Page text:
China’s Belt and Road is putting pressure on Mongolia to resolve a strategic dilemma. On the one hand, Ulanbaatar is eager to reduce its political and economic dependence on China through its Third Neighbor foreign policy; on the other, Mongolia faces competition from Kazakhstan to reap the potential rewards of becoming a key node in the Belt and Road.
The Belt and Road initiative is not a perfect fit with Mongolia’s current economic priorities. Mongolian leaders want to diversify the country’s economy by building a manufacturing base and reducing its near total dependence on the exports of natural resources. Ulaanbaatar also wants to expand its number of trade partners. At present, China is by far Mongolia’s largest trading partner, accounting for 90 percent of Mongolian exports and over 30 percent of its imports, and, as Mongolia’s balance-of-payments crisis last year demonstrated, this economic arrangement invites instability, rather than protects from it.
Belt and Road, however, does dovetail with one aspect of Mongolia’s national development strategy, known as the Steppe Road. Launched in 2014, the Steppe Road plan envisions the construction of a modern expressway and rail line that will traverse Mongolia, stretching from the Chinese mainland to Russia. Together with plans to extend other railways, modernize gas and oil lines, and update the electricity grid, the program calls for some $50 billion in investment.
The two states recently agreed to align the Steppe Road plan and Belt and Road and elevated their relations to a comprehensive strategic partnership. Together with Russia, they are already collaborating on more than 30 projects, most of them focused on upgrading transport and communications infrastructure.
China seems to be offering Mongolia a lot of sweeteners. Beijing has begun to reorganize its rail infrastructure and customs procedures to benefit Mongolia, and last year’s launch of a direct freight service from Mongolia to South Korea via China has cut transport time nearly in half. Mongolia also reportedly received discounted tax rates on one-third of its exports to China, along with a guarantee that it will continue enjoying access to the port of Tianjin, a springboard to more distant markets.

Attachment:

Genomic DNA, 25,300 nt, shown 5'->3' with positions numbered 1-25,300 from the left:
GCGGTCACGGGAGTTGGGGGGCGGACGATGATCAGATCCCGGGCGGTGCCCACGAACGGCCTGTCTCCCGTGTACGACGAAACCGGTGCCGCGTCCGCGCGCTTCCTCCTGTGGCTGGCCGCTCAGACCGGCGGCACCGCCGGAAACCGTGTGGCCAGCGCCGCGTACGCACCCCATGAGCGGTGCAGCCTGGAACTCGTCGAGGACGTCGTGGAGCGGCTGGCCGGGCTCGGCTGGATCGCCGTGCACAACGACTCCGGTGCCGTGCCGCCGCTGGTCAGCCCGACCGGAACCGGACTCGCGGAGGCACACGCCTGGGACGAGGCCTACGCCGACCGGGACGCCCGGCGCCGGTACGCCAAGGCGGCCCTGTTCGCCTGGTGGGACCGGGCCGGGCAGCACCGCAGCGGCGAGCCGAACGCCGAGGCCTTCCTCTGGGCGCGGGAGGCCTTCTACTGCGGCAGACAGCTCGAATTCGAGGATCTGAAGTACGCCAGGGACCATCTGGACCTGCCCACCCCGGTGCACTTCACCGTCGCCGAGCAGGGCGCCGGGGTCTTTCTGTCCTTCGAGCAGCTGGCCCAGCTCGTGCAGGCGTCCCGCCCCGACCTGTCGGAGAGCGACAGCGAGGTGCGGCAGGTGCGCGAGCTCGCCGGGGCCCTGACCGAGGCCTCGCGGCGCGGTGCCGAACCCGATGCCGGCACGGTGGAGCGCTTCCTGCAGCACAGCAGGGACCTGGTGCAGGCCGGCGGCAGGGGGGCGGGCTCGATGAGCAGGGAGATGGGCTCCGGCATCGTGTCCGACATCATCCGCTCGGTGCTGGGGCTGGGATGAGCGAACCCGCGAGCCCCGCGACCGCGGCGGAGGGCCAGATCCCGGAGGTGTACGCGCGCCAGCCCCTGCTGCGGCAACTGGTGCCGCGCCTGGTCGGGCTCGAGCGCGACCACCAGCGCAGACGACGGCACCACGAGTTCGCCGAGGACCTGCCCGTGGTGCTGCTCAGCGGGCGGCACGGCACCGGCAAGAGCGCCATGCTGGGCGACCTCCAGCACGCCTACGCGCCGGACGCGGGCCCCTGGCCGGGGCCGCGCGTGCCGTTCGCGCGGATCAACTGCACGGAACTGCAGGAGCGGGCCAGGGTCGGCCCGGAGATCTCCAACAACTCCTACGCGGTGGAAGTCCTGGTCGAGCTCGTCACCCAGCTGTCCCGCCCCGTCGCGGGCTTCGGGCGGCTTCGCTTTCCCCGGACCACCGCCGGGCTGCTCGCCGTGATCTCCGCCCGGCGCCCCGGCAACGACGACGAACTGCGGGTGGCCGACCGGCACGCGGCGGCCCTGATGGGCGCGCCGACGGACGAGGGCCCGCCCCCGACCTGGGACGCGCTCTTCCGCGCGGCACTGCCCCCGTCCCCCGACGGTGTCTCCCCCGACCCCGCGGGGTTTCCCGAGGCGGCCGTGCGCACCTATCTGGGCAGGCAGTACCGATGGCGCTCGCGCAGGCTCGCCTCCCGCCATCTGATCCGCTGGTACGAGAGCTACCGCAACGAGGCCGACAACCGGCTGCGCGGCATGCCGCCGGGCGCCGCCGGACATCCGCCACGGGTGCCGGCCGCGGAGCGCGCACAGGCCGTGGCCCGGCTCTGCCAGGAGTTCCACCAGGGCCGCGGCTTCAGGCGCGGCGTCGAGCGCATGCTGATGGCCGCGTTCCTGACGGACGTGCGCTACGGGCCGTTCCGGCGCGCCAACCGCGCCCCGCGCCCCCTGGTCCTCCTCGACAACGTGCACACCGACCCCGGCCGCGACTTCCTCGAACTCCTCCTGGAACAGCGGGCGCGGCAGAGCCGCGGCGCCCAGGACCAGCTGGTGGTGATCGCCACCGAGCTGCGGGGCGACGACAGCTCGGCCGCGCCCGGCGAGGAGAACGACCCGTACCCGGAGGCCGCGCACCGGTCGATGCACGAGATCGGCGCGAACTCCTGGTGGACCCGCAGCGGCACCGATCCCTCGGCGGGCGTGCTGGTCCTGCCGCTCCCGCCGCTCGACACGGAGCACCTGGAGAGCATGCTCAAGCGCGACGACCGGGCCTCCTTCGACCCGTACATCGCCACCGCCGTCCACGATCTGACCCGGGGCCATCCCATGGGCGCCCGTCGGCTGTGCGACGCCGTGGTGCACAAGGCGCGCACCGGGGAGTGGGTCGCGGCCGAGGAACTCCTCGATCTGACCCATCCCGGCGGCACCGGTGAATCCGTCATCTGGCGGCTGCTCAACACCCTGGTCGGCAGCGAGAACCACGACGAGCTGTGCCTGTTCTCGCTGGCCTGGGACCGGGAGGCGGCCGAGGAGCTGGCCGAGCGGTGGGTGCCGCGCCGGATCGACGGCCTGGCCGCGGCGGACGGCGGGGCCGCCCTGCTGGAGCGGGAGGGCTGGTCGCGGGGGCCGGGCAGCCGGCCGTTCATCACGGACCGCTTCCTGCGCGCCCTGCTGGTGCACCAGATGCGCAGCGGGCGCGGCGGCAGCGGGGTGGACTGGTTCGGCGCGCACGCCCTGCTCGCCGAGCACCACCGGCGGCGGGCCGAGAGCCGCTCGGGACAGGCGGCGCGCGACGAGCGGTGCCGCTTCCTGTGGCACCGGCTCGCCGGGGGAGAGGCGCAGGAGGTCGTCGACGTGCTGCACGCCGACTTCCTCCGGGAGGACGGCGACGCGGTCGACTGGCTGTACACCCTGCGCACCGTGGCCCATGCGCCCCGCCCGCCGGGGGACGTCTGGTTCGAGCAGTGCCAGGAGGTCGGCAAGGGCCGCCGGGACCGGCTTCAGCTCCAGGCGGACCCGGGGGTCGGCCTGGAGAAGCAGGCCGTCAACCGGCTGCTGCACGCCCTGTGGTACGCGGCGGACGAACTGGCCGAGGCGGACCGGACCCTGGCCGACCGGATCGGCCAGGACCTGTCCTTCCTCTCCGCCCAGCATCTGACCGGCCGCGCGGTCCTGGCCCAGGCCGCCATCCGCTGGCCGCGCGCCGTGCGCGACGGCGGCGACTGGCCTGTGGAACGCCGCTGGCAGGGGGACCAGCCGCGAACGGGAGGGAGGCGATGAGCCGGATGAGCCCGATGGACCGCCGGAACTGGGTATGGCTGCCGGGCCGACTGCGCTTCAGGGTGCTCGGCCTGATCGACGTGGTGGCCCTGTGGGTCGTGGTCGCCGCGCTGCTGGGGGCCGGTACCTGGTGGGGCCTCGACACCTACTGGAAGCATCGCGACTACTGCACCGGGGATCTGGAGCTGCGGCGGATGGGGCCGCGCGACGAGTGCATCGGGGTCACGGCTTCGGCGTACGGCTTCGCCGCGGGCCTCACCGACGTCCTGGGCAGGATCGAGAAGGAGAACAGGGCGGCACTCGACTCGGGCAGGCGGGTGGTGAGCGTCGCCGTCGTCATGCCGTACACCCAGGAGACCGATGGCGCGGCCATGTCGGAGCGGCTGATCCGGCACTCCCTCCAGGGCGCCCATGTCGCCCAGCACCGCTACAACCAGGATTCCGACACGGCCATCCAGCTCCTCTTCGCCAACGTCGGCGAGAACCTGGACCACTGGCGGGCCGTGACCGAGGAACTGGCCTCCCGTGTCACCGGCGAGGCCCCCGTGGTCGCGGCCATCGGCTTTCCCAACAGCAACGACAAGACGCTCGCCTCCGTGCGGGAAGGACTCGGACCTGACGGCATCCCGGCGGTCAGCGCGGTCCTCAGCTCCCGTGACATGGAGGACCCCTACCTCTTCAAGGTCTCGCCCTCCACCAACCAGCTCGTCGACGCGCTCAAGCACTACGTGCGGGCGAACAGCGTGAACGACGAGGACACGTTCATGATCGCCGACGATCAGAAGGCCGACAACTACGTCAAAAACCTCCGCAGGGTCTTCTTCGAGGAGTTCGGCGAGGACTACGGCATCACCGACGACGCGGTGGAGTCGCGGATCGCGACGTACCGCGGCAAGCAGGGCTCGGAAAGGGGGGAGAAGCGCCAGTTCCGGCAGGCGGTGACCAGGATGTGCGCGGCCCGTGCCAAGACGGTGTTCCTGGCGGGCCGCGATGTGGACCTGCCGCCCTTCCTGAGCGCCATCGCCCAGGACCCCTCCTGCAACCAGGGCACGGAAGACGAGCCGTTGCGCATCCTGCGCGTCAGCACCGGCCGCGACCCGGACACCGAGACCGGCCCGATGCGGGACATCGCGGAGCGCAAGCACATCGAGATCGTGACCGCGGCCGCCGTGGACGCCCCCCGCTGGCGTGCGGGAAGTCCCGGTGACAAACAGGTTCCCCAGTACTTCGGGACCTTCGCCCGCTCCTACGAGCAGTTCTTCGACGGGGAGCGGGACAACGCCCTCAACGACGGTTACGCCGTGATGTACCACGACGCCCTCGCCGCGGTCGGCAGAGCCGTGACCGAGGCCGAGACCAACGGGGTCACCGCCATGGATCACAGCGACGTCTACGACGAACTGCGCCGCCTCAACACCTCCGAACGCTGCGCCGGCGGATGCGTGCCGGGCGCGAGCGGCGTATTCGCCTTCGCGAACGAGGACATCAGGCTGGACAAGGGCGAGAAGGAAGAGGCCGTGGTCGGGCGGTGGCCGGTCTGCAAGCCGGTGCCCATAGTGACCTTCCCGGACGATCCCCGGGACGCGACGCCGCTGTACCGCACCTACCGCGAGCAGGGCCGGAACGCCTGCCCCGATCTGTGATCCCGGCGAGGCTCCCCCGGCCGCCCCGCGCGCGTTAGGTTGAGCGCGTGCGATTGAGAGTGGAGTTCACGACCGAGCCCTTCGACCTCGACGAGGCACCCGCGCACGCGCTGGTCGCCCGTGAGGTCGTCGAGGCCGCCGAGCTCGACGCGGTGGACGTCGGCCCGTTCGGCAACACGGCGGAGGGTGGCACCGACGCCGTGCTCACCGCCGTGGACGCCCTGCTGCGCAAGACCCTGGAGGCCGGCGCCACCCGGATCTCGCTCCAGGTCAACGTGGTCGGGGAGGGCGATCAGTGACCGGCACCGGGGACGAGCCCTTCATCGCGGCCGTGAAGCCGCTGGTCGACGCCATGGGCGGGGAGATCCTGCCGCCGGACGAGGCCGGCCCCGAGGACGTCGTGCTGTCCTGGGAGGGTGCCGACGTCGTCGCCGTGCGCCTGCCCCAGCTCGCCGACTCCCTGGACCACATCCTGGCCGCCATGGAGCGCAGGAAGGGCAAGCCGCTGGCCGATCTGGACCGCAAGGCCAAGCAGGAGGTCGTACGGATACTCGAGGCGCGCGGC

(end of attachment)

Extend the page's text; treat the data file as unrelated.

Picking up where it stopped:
Offering such incentives makes lots of sense for Beijing, which sees the transport route via Mongolia as forming the backbone of the China-Mongolia-Russia Economic Corridor – a key route in the Belt and Road network. Accordingly, Beijing expects to channel some $30 billion to related projects in the next five to ten years, with total potential investment reaching as high as $90 billion by 2035.
Beijing envisions a trio of parallel northbound transport lines traversing the mainland from Guangdong province on the South China Sea: a highway, a high-speed railway, and a cargo rail line. The government is already encouraging provinces located on this corridor to direct their export routes toward the town of Erenhot on the Chinese-Mongolian border, where a cross-border economic cooperation zone is currently under construction.
The Mongolia corridor will augment two traditional trade routes to Russia: one that runs from western China through Central Asia, and another that crosses into Russian territory directly at the Inner Mongolian city of Manzhouli, around 30 miles east of the Mongolian border. The latter is fed by shipping routes running along China’s eastern coast and is sometimes called the Dragon River Silk Road in Chinese documents.
The China-Mongolia-Russia route calls for the creation of two free trade zones. The first, on the Sino-Mongolia crossing at Gashuun Sukhait, will facilitate export processing and service Mongolia’s Tavan Tolgoi coal mine. The second, on the Mongolian-Russian border at Altanbulag, is aimed at promoting eco-tourism.
The extent to which Mongolia can take advantage of Belt and Road’s possibilities and realize its own economic goals is a big uncertainty. Harmonizing the interests of Chinese firms that are implementing Belt and Road-related projects with those of Mongolian authorities promises to present challenges. Another challenge lies in trying to coordinate priorities among a wide variety of local, provincial and national governing bodies in China, Mongolia and Russia.
Mongolian leaders for now seem to be hoping that the development of transport routes will spur the creation of industrial clusters in the country, which are seen as an engine of growth for manufacturing and agribusiness. The realization of that vision would at least help Mongolia make progress toward diversifying its economic base. Meanwhile, Mongolian leaders appear resigned to having to set aside for now the goal of reducing the country’s dependency on China.